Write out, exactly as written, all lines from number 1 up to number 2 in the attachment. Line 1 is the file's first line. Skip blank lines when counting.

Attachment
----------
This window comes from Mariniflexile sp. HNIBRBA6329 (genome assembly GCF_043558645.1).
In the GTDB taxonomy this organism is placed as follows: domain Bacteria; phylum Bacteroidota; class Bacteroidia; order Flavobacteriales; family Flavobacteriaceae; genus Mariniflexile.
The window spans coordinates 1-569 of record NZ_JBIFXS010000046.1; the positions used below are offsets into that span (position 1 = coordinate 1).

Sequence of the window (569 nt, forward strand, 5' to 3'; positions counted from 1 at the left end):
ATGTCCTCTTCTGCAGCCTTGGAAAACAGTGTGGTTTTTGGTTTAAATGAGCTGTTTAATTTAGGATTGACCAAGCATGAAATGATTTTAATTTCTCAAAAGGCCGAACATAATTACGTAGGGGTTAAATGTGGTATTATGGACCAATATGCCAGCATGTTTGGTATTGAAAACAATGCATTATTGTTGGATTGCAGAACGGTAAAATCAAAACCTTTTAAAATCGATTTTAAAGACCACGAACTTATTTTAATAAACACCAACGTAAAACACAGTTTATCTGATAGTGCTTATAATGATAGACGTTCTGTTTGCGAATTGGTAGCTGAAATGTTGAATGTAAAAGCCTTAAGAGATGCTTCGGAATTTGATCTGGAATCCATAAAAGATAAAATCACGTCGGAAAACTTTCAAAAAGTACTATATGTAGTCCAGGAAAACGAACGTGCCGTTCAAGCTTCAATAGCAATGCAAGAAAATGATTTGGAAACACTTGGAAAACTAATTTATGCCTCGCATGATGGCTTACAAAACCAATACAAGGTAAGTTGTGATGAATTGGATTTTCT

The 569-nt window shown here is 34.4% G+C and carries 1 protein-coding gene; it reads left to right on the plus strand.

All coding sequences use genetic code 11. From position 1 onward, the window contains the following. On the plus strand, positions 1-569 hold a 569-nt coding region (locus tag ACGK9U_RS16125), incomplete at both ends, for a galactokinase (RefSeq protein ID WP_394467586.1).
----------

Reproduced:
This window comes from Mariniflexile sp. HNIBRBA6329 (genome assembly GCF_043558645.1).
In the GTDB taxonomy this organism is placed as follows: domain Bacteria; phylum Bacteroidota; class Bacteroidia; order Flavobacteriales; family Flavobacteriaceae; genus Mariniflexile.